Two Bexar County lawmakers are gearing up for their days in Austin – to craft a budget and shape new laws for Texas. Republican Representative Lyle Larson of District 122 is on a mission to keep the state on a conservative course. Democrat Representative Mike Villarreal of District 123 is going to Austin in the political minority, but still looking to be a major part of the legislative process.
The legislature meets in regular session on the second Tuesday in January of each odd-numbered year. The Texas Constitution limits the regular session to 140 calendar days and in that time the 150 representatives and 31 state senators are required to produce a balanced budget.
The legislature started the 2011 session dealing with a multi-billion dollar deficit, and ended up seeing over $5 billion cut from the state’s public education budget. The 2013 session isn’t as financially grim, but battles over the budget are again expected with conservatives committed to keeping taxes low.
"My focus -- sitting on natural resources -- is water, and I've traveled all over the state meeting with river authorities, ground water districts and large public utilities for the last year looking at the drought of 2011. I think that the alarm did go off for the state and we have record lows in inventory, both in ground water and in surface water, and we need to develop projects to sustain the growth that we've got economically is going to be based on if we do something."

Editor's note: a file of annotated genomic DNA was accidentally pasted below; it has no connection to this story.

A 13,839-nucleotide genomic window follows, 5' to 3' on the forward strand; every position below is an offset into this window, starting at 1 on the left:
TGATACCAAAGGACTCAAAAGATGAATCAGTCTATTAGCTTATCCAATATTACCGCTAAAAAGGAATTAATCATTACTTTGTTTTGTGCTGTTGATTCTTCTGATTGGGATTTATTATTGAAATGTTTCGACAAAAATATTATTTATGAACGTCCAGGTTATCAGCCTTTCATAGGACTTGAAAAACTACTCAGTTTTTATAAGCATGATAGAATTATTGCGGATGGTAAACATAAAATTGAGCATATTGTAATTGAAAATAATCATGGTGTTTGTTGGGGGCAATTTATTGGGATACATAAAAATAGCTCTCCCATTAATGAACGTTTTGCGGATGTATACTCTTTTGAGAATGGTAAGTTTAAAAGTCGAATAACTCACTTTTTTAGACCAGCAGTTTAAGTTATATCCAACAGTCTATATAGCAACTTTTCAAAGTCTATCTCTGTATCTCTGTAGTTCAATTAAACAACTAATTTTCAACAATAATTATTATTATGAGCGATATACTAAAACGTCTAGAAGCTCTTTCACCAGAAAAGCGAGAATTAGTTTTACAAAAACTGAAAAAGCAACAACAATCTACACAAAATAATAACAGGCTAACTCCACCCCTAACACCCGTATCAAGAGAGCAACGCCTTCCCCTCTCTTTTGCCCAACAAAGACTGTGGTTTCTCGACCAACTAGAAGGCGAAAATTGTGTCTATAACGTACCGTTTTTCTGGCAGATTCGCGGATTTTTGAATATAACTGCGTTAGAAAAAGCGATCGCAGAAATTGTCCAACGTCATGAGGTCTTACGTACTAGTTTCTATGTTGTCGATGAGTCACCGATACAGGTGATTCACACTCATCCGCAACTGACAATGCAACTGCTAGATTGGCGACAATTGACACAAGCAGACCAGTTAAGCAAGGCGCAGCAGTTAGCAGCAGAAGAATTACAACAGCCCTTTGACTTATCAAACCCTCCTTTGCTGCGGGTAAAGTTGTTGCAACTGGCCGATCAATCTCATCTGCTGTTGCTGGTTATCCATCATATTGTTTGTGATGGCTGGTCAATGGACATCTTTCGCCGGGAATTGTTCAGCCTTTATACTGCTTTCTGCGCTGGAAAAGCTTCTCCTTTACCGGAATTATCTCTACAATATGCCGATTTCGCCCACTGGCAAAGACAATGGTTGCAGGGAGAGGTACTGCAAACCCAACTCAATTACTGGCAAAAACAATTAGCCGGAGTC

Lieutenant Governor David Dewhurst has said he is considering tapping into the state's "rainy day fund" to help fund some projects, and Larson says that he believes the idea has promise.
"I've been talking about it for a year, of taking a billion dollars out of the rainy day fund and working with the water development board. They've indicated that if we created a revolving water infrastructure fund, we would be able to hopefully build out about $8 billion to $9 billion dollars worth of projects over the next 25 years."
School finance lawsuits are currently in the courts and there are expectations that the legislature will have to take up some form of education finance reform this session.
"I believe that we are not going to see any major changes to formula funding this coming session. My sense is that the mood is, 'Let's wait and see what the courts tell us to do.' My sense of history also tells me that the legislature does not act until the Supreme Court weighs in and tells us, 'We're going to close your schools unless you change your ways.' It unfortunately always has to come to that."
Many states are expanding Medicare and Medicaid to take advantage of the provisions in the Affordable Care Act (Obamacare), but Texas has held that it will decline the federal money.
"It doesn't make sense for us not to participate in this national program (Affordable Care Act) that most likely all other states are going to participate in. We need to figure out a way to make this happen. I think part of the hesitation is wanting to tailor the Medicaid program. If that's truly the case -- if it's not just sort of an ideological fight the governor wants to pick with the Obama administration -- then fine, let's figure out a way of negotiating with Washington so that we can put into place some tailored policies..."